Although Trump has been less eager to defend Manafort than some other former aides swept up in the investigation—former Press Secretary Sean Spicer once claimed Manafort “played a very limited role” on the campaign—the president could still attempt to force Mueller out. That would threaten a reprise of the 1973 Saturday Night Massacre, in which President Richard Nixon, seeking to fire the Watergate special prosecutor, saw his attorney general and deputy attorney general resign. Solicitor General Robert Bork did fire the prosecutor, but the incident ultimately hastened the end of Nixon’s presidency.
Although news of the pending indictment inspired fevered political oddsmaking over the weekend, Manafort should perhaps always have been the favorite for the first indictment. Although Mueller only assumed his role in May, he took over a preexisting investigation of Manafort when he began. Reports in September indicated that Manafort had been under FBI surveillance in his apartment at Trump Tower for at least two stretches, once starting in 2014 and ending before Manafort joined the Trump campaign, and again starting sometime in 2016. In an unusual move this summer, Manafort spokesman Jason Maloni was compelled to testify before a grand jury.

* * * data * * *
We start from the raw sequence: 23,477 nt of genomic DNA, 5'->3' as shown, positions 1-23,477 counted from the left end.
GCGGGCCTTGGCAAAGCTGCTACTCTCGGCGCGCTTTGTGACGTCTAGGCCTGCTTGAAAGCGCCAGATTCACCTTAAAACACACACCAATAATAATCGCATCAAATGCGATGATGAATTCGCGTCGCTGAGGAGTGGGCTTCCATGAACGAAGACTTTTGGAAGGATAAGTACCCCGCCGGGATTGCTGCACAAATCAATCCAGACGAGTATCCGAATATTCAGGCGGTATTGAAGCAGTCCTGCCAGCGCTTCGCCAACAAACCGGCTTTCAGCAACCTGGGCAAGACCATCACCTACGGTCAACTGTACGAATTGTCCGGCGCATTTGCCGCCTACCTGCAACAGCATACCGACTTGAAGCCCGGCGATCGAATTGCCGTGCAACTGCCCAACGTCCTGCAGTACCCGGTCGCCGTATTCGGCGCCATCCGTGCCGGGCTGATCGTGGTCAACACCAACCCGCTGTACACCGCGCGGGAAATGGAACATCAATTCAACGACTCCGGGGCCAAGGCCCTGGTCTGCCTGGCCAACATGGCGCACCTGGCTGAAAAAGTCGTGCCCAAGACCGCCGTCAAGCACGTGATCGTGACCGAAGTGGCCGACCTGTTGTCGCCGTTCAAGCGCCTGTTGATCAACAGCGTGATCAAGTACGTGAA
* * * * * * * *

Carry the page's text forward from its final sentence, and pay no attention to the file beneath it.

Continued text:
Manafort, a veteran Republican operative, joined the Trump campaign in March 2016. He was hired for his expertise in counting delegates at conventions, stemming from his work successfully defending President Gerald Ford against a challenge from Ronald Reagan at the 1976 Republican National Convention. Manafort was also a former business partner of Roger Stone, the flamboyant on-again, off-again Trump adviser who is also said to be under scrutiny in the current probe.
Shortly after Manafort joined the campaign, Trump locked up enough delegates to effectively clinch the nomination. But on a troubled campaign filled with inexperienced and often ineffective workers, Manafort soon rose through the ranks, becoming campaign chair in May. Previous campaign manager Corey Lewandowski was soon pushed out amid campaign struggles and a controversy over his grabbing and manhandling a journalist at a Florida campaign event.